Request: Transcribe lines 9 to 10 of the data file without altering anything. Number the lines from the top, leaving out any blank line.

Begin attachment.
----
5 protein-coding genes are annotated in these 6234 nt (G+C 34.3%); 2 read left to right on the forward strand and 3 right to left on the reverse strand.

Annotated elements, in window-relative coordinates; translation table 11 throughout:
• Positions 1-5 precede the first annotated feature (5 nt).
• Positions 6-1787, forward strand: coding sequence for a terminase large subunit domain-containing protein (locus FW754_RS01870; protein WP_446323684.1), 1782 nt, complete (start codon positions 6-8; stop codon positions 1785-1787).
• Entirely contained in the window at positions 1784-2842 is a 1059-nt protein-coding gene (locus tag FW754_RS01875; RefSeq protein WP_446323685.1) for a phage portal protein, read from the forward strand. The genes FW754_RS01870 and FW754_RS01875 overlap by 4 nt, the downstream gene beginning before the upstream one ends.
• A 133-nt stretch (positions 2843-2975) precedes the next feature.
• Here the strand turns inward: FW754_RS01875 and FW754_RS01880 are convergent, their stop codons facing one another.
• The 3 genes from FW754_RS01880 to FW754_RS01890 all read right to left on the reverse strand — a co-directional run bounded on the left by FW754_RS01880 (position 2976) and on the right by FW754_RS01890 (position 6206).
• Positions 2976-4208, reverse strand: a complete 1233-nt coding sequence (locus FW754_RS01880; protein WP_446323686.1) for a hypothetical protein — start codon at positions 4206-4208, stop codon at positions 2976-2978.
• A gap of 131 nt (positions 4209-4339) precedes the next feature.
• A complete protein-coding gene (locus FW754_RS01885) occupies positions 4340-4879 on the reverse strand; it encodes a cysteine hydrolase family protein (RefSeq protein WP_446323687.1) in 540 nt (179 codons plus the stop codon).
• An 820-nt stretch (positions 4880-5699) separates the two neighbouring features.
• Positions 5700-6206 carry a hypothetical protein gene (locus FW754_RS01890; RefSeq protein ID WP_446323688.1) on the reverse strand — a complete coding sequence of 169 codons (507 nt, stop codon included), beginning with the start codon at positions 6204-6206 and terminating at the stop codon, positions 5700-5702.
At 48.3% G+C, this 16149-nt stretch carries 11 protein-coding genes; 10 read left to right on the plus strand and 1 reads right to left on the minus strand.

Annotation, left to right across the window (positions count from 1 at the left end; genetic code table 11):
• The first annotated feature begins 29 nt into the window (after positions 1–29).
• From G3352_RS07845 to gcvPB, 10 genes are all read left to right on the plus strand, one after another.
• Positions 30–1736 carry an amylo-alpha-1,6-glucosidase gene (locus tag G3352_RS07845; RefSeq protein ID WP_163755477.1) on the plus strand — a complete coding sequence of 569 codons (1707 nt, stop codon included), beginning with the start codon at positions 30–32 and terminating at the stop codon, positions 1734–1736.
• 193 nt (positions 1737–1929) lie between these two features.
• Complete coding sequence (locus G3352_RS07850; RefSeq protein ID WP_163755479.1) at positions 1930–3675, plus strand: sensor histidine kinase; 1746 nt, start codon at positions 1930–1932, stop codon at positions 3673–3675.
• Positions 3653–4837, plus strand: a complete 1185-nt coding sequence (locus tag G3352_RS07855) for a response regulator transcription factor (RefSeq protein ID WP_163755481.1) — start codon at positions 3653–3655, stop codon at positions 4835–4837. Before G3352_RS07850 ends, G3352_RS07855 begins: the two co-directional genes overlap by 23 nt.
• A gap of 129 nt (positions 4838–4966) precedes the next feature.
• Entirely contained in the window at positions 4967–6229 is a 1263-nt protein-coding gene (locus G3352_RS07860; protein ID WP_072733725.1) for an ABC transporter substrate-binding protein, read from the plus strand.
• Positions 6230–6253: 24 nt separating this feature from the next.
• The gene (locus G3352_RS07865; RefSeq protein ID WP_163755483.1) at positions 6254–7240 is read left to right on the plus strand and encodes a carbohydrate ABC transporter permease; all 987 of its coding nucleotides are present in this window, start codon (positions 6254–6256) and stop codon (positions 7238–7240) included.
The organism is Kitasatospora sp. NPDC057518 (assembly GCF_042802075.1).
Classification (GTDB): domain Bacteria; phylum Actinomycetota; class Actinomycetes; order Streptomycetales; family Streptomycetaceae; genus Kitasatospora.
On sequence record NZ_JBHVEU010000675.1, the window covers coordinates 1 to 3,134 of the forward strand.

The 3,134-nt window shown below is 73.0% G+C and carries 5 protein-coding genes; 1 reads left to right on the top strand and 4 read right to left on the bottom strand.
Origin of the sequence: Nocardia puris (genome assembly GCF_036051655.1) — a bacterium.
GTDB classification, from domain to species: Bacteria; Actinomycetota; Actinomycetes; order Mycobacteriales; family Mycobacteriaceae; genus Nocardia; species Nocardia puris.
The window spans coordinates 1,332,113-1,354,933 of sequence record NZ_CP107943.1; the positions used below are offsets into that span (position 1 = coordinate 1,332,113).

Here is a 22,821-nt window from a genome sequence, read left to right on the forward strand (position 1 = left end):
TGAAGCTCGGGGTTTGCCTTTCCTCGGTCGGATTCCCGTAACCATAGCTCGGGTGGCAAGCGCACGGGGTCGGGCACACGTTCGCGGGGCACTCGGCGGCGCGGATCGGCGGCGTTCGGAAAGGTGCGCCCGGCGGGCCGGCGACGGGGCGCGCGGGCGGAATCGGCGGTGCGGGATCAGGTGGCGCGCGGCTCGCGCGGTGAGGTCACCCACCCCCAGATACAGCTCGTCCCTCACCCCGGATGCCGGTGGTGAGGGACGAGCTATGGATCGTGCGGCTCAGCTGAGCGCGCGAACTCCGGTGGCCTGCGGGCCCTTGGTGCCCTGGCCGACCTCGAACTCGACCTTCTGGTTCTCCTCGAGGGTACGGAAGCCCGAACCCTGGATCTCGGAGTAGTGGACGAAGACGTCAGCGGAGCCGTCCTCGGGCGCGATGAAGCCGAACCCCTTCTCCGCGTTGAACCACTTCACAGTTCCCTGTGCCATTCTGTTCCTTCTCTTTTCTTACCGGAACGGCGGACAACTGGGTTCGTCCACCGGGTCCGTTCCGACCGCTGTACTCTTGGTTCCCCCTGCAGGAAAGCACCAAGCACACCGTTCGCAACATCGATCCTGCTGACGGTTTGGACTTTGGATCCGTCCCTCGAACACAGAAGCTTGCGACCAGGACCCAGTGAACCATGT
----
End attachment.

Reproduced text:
• Positions 2976-4208, reverse strand: a complete 1233-nt coding sequence (locus FW754_RS01880; protein WP_446323686.1) for a hypothetical protein — start codon at positions 4206-4208, stop codon at positions 2976-2978.
• A gap of 131 nt (positions 4209-4339) precedes the next feature.